“There are attacks against abortion every day, from courts, to politicians. There are protestors outside of our clinic, terrorist attacks at clinics,” McNeill said. “And every day across the world, abortion providers show up and fight for their patients and provide safe, non-judgemental, essential healthcare.”
People like Raven Kirksey are grateful for staff who are always willing to lend a tissue if a patient needs to cry or joke with them if they need to laugh. Kirksey, a staff member at ARHC, had an abortion at the clinic before starting work there. Her experience with the clinic staff and simplicity of her procedure inspired her to apply for a position at the clinic when the opportunity presented itself about a year ago.
“I can specifically remember walking out [after the procedure] and I was like ‘Wow, this was an incredible experience for me,’ feeling that love and support,” Kirksey said. “I thought they were the coolest people ever.”
She added that destigmatizing abortions are necessary so everyone gets the health care they need — not just those whose lives are threatened by pregnancy.
“There has to be room for everybody if we want abortion to be completely normalized and destigmatize it,” Kirksey said. “Whatever their reasoning is, it doesn’t matter. If they don’t have a reason, that’s great too. It doesn’t matter. It never mattered to me.”
Students fighting for abortion rights
Students are advocating for abortion access as well. Alexa Pierce, a junior double majoring in political science and law, criminal justice and society, is the president of the Planned Parenthood Generation Action club at Pitt. The club advocates and educates about reproductive issues, as well as supporting local clinics such as PPWP and ARHC.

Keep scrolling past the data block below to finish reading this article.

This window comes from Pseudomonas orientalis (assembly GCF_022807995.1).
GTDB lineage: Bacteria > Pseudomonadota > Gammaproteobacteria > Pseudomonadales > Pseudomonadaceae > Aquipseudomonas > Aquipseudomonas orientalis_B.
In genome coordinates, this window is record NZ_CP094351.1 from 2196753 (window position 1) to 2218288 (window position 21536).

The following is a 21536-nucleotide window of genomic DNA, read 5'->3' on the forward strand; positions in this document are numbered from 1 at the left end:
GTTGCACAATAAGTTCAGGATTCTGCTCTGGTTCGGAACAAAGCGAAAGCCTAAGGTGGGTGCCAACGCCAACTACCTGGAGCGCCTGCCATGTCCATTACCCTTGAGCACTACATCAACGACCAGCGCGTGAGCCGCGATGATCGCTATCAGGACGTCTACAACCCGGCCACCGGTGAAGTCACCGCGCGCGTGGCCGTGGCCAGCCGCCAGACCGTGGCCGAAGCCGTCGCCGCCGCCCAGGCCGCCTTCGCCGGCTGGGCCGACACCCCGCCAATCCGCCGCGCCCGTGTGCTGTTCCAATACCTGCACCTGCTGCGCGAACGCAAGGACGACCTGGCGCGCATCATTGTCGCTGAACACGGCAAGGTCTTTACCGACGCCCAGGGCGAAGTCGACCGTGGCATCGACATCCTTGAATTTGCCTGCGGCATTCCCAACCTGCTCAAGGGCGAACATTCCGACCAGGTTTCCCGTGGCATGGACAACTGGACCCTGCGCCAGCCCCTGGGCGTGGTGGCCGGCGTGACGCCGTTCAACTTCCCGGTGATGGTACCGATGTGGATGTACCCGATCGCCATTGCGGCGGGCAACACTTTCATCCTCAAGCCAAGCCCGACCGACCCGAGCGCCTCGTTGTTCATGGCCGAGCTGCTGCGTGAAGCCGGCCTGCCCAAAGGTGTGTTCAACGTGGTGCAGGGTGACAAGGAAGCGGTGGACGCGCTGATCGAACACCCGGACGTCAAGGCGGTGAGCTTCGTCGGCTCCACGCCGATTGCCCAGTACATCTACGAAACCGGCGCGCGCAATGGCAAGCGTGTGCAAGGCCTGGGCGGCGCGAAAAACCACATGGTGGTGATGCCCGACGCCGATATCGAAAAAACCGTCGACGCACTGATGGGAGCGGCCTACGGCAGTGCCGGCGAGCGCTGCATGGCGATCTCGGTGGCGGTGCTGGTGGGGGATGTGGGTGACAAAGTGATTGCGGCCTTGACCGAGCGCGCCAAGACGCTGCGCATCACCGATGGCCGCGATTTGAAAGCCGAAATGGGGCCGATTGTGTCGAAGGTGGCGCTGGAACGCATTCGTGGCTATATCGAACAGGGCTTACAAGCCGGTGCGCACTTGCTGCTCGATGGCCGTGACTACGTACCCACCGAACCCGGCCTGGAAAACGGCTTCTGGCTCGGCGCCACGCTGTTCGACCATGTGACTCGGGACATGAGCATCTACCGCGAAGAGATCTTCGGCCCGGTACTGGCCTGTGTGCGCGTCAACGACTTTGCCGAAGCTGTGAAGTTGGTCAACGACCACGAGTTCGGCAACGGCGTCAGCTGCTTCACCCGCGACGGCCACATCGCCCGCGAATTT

“Since Roe was overturned in the summer, a lot of the students in the club wanted to get involved in direct action, so a lot of them wanted to donate their time and money or whatever they could, especially if they were in Pittsburgh,” Pierce said. “We helped a lot of students in PPGen get connected to the clinic.”
One of Pierce’s most prominent memories is when she and other PPGen and pro-choice club presidents from universities around the country spoke with Vice President Kamala Harris in October 2022 about abortion advocacy on campuses post-Roe. They made recommendations to the White House on how they can tailor their efforts to support students.
“I think it's really important to realize that in Pennsylvania we might think that we're lucky, but we're not so far from becoming the next Texas,” Pierce said. “I'm hearing stories from students in Idaho, or in Texas, or other southern states where there's really restrictive abortion laws at the state level. The battle they’re up against is a lot. Some couldn't even start chapters, some were getting pushback from their own University.”
Sara Dixon, the public relations manager at PPWP, is one staff member at the clinic who was first introduced to Planned Parenthood’s work as a young person. She started volunteering at PPWP’s Young Leadership Council in 2017, which she said opened her eyes to issues surrounding sexual and reproductive health care. Dixon said lots of people aren’t informed about how to practice safe sex — which can lead to unintended pregnancies and STIs.
"Planned Parenthood of Western Pennsylvania has three areas of expertise, our sexual and reproductive health care clinics, our sexual education department, which offers comprehensive sex education in schools and to the greater Western PA communities and our Public Affairs and Advocacy department, which is responsible for disseminating factual and stigma-free information to our supporters, legislators and the public at large," Dixon said.